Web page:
In the most anticipated decision of the term, the Supreme Court this morning ruled that
The Fourteenth Amendment requires a State to license a marriage between two people of the same sex and to recognize a marriage between two people of the same sex when their marriage was lawfully licensed and performed out-of-State.
The decision is here.
Reaction was swift.
Russell Moore representing the Southern Baptists: Don’t panic, articulate a counter-cultural view of marriage. Watch:
GOP presidential candidate Scott Walker: “I believe this Supreme Court decision is a grave mistake. Five unelected judges have taken it upon themselves to redefine the institution of marriage, an institution that the author of this decision acknowledges ‘has been with us for millennia.’”
Mark Woods writing for UK’s Christian Today asks readers not to worry. He writes:
So here’s a discussion starter.
It is entirely up to the state to declare what relationships it will recognise as marriage, and the Church should not have a problem with that.
It is entirely up to the Church to declare what relationships it will recognise as Christian marriage, and the State should not have a problem with that.
The state should jealously guard its prerogative from the Church, and ensure that it provides equality under the law for all its citizens.
The Church should jealousy guard its prerogative from the state, and ensure that it is never coerced into bringing its beliefs and practices into line with those of the majority if it doesn’t want to.
Evangelicals (and others) have got themselves into a knot because they think the state is trying to define Christian marriage. It isn’t; it can’t, and it never could. But the long history of Christendom has allowed Christians to think that the two are the same. Most Americans have always been keen on the separation of Church and state; well, now’s the chance to find out whether you mean it.
My reaction is more along the lines of Mark Woods’ and Jonathan Merritt’s.
I sat in a meeting in 2005 at Catholic University where lawyers, theologians, and social scientists were strategizing about how to prevent this day. I recall a couple of the lawyers who were there opposing gay marriage saying that today was probably inevitable. Anyone who was paying attention over the last decade should not be surprised by the decision today.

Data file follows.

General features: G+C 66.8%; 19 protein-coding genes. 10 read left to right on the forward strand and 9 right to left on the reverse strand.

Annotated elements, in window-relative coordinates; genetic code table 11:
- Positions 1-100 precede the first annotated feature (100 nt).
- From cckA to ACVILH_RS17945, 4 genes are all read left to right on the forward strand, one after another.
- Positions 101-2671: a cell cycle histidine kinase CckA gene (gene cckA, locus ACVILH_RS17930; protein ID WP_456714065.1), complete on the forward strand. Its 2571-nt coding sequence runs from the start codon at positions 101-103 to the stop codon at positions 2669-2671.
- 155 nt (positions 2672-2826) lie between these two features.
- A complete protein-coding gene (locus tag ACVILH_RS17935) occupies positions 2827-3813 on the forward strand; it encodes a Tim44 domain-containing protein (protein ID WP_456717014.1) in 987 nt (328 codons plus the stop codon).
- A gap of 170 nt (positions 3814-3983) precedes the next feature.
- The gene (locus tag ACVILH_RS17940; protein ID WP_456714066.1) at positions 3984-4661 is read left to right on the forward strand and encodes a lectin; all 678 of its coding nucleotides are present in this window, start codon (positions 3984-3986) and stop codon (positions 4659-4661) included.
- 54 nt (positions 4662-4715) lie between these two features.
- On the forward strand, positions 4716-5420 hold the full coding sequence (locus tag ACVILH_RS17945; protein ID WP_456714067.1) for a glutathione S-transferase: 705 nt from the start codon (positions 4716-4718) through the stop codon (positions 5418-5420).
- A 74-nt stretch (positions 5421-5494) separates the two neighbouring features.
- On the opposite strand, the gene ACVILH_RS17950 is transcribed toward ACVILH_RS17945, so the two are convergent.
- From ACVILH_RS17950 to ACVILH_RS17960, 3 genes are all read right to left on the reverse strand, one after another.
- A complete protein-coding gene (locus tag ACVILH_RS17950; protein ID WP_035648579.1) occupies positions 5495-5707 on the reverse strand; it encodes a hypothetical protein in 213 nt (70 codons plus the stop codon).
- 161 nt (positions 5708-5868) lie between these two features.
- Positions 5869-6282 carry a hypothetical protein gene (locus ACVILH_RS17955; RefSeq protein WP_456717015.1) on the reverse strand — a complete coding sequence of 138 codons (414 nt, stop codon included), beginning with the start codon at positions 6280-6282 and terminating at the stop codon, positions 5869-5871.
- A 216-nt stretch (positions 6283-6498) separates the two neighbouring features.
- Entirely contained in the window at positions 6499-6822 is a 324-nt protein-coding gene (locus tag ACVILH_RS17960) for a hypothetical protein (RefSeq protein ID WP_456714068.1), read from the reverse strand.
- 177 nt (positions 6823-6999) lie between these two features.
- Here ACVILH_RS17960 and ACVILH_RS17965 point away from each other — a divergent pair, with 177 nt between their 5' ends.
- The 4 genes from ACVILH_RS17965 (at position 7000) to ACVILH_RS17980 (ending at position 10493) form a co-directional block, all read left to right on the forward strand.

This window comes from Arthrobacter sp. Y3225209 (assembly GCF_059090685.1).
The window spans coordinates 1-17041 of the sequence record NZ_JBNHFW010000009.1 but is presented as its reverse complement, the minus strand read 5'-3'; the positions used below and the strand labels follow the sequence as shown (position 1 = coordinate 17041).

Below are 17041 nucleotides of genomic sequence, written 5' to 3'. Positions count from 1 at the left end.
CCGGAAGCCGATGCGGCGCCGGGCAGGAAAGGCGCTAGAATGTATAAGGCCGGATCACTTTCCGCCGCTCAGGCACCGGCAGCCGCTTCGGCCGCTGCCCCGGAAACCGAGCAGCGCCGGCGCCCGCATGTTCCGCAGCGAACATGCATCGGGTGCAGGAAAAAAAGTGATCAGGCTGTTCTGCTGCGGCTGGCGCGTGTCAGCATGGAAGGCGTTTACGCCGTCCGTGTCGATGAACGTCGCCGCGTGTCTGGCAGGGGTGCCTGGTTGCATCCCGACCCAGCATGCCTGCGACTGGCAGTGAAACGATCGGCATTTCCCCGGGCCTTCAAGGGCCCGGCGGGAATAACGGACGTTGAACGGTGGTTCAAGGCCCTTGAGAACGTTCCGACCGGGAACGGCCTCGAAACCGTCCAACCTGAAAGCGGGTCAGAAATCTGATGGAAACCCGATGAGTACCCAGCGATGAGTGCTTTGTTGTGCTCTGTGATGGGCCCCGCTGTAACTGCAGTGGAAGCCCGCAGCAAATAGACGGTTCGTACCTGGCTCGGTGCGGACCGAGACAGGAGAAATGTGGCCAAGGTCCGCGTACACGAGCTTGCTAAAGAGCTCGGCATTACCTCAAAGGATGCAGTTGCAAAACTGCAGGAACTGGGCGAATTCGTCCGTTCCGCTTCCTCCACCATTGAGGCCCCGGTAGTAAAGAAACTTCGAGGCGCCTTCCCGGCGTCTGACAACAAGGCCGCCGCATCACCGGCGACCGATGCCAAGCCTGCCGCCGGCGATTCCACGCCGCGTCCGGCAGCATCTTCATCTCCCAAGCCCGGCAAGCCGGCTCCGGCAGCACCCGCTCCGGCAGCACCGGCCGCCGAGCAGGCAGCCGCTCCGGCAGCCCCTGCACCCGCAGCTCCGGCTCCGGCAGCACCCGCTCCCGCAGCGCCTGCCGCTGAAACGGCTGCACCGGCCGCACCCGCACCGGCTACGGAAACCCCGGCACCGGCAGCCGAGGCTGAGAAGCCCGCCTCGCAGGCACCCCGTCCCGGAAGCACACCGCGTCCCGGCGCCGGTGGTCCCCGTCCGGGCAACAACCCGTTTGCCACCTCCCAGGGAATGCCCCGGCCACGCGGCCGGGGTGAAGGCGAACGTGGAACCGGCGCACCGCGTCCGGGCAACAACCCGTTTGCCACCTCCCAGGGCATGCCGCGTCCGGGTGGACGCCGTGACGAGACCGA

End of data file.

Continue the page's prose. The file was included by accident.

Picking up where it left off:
I’ll have more to say about the decision once I have read it completely, but my impression is that the five justices see same-sex attraction as an enduring aspect of existence. The state has no compelling interest in requiring people to change it to marry, so the law requires equal recognition of bonds formed by two people so constituted.
I’ve been watching the Supreme Court blog a bit today. One of the bloggers there just wrote the following in response to this question “So – at the end of tomorrow’s session we’ll find out if there will be opinions or just orders on Monday?”
We’ll definitely know for sure then. But we predict already that there will be opinions on Monday. It’s customary, on the second-to-last opinion day of the Term, for the Chief Justice to announce that the remaining opinions are coming on the next day. He didn’t do that today, so we think we have 2 more opinion days.
So tomorrow or Monday, the news cycle will stop and focus on gay marriage. I intend to have a post on the decision as will nearly all other bloggers.
Many evangelicals have predicted doom and gloom if the Supreme Court issues a ruling in favor of gay marriage. However, I predict the sun will come up the next day and after a lot of weeping, wailing and gnashing of teeth, not much will change. Same-sex couples are getting married and divorced now in most states. Heterosexual couples are still doing that too and will do it no matter what the Supreme Court does. Ministers who don’t want to officiate at same-sex marriages won’t have to.
They are here and I am pretty much used to it.